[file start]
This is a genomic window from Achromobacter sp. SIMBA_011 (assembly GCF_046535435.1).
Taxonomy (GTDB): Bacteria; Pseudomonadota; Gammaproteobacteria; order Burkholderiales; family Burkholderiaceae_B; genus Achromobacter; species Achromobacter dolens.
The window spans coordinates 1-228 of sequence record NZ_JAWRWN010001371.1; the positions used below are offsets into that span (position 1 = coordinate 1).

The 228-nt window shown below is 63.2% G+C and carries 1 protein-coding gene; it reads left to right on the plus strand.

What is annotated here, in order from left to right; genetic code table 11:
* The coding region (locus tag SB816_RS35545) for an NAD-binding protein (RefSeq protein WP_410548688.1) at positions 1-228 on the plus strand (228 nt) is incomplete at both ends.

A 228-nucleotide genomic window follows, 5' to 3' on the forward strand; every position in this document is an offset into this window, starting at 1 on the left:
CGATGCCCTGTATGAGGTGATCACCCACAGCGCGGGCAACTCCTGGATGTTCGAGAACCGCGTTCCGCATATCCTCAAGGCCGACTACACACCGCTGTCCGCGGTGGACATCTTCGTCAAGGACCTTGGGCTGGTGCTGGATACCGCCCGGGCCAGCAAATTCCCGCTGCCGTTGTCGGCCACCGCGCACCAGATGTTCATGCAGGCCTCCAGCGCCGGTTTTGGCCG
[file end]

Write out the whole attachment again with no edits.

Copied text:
This is a genomic window from Achromobacter sp. SIMBA_011 (assembly GCF_046535435.1).
Taxonomy (GTDB): Bacteria; Pseudomonadota; Gammaproteobacteria; order Burkholderiales; family Burkholderiaceae_B; genus Achromobacter; species Achromobacter dolens.
The window spans coordinates 1-228 of sequence record NZ_JAWRWN010001371.1; the positions used below are offsets into that span (position 1 = coordinate 1).

The 228-nt window shown below is 63.2% G+C and carries 1 protein-coding gene; it reads left to right on the plus strand.

What is annotated here, in order from left to right; genetic code table 11:
* The coding region (locus tag SB816_RS35545) for an NAD-binding protein (RefSeq protein WP_410548688.1) at positions 1-228 on the plus strand (228 nt) is incomplete at both ends.

A 228-nucleotide genomic window follows, 5' to 3' on the forward strand; every position in this document is an offset into this window, starting at 1 on the left:
CGATGCCCTGTATGAGGTGATCACCCACAGCGCGGGCAACTCCTGGATGTTCGAGAACCGCGTTCCGCATATCCTCAAGGCCGACTACACACCGCTGTCCGCGGTGGACATCTTCGTCAAGGACCTTGGGCTGGTGCTGGATACCGCCCGGGCCAGCAAATTCCCGCTGCCGTTGTCGGCCACCGCGCACCAGATGTTCATGCAGGCCTCCAGCGCCGGTTTTGGCCG